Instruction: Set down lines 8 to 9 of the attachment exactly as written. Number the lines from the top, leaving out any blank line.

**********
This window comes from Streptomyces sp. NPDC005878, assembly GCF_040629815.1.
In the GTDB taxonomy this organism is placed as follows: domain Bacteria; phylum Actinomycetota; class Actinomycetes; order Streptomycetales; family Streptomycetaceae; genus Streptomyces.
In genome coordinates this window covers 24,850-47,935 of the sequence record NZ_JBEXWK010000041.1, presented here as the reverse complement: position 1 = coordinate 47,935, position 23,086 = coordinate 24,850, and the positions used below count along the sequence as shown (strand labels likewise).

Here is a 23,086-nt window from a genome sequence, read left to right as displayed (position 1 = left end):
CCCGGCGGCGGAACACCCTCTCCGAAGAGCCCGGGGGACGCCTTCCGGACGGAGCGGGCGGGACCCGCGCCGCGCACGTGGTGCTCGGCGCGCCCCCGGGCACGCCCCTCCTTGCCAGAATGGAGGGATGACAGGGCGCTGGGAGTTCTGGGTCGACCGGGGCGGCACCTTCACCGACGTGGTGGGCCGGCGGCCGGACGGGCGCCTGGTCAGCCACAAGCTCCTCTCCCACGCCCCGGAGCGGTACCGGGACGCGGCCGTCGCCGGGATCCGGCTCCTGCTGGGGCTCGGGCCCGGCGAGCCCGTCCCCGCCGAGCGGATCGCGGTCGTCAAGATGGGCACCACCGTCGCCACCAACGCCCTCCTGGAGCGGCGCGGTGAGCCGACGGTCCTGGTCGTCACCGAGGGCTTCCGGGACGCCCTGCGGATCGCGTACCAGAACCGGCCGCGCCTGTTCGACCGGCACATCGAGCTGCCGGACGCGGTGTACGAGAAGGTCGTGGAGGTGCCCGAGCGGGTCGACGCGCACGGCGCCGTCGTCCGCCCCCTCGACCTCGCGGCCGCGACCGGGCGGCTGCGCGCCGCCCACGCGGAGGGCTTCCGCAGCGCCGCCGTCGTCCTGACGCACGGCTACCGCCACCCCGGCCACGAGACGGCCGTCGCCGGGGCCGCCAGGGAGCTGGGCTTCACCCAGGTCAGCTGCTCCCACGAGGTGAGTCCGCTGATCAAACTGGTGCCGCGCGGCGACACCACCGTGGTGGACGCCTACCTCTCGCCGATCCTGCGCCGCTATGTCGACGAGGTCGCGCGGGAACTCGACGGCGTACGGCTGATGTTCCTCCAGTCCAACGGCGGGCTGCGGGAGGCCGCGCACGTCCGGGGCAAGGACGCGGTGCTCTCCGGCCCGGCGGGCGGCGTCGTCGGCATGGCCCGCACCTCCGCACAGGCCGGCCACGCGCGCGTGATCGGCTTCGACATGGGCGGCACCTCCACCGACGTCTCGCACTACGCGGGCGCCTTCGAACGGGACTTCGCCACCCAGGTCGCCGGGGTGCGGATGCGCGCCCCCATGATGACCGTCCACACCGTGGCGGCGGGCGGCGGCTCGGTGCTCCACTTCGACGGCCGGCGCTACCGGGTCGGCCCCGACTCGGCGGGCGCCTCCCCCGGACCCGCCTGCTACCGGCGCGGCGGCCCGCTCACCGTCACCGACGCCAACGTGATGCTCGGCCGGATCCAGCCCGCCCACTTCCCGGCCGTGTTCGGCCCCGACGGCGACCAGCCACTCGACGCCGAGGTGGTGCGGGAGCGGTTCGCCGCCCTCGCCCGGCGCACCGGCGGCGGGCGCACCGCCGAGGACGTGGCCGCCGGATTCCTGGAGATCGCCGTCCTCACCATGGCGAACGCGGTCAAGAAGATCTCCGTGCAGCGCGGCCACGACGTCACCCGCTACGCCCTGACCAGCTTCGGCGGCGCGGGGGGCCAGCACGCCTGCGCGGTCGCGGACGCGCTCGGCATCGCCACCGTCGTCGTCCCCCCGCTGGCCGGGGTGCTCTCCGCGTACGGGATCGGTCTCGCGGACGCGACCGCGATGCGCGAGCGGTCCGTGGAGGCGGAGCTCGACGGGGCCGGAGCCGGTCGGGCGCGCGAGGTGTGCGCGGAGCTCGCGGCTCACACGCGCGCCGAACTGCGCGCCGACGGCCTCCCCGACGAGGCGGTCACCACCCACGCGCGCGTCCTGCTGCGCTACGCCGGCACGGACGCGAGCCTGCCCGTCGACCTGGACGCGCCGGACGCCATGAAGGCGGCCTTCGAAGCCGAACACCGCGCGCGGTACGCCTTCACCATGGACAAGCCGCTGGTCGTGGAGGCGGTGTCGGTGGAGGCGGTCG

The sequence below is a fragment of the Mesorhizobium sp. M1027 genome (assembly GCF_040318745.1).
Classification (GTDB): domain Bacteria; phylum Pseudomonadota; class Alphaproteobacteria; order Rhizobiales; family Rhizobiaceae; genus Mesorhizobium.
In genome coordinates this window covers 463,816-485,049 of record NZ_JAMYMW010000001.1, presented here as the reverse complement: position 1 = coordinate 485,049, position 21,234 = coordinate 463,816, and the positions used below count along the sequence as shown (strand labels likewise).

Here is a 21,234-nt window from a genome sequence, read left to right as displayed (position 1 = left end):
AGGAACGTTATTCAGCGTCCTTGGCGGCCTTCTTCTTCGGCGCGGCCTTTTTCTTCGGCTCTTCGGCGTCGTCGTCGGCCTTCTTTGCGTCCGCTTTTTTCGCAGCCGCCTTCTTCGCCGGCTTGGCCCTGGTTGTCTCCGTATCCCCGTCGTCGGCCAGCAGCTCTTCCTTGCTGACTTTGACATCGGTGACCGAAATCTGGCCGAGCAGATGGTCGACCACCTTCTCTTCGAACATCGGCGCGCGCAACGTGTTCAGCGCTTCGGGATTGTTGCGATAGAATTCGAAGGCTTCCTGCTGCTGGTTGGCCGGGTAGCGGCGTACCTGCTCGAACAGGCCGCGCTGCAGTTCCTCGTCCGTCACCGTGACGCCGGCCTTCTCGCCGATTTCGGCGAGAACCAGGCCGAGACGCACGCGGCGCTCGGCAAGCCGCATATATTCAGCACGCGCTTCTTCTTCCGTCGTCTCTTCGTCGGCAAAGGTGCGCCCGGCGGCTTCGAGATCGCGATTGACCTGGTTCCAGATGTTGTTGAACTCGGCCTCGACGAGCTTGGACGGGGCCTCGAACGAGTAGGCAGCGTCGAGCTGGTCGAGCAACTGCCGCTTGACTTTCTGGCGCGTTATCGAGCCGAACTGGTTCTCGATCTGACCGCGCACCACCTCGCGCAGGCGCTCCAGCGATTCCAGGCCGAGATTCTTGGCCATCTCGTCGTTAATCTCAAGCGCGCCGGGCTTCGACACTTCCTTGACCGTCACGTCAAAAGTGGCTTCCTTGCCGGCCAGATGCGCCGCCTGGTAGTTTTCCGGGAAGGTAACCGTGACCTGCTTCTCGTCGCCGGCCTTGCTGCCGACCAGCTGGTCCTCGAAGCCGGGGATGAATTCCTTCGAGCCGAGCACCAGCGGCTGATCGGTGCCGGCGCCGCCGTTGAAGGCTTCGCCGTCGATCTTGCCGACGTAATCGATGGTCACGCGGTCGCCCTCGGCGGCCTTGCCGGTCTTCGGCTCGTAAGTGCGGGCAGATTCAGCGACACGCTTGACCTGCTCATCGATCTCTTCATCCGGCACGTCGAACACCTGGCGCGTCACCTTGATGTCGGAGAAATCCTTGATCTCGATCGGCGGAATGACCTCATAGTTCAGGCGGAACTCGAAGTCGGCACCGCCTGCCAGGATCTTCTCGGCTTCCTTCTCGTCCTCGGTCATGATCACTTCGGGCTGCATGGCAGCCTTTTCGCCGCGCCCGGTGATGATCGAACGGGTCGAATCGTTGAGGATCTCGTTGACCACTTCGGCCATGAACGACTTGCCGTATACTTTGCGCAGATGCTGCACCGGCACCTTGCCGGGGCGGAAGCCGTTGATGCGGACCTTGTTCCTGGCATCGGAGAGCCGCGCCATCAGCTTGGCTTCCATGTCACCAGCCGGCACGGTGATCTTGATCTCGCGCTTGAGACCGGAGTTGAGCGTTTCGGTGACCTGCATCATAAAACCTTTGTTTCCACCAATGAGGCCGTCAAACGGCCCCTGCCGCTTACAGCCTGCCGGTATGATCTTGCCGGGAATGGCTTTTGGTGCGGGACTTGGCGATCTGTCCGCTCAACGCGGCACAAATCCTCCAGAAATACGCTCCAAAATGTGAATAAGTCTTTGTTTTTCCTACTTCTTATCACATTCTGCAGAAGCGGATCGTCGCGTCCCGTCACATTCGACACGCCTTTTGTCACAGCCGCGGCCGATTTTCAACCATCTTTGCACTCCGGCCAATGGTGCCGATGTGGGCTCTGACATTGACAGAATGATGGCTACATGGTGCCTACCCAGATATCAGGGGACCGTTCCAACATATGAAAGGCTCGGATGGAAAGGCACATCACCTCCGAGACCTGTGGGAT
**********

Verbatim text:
In genome coordinates this window covers 463,816-485,049 of record NZ_JAMYMW010000001.1, presented here as the reverse complement: position 1 = coordinate 485,049, position 21,234 = coordinate 463,816, and the positions used below count along the sequence as shown (strand labels likewise).

Here is a 21,234-nt window from a genome sequence, read left to right as displayed (position 1 = left end):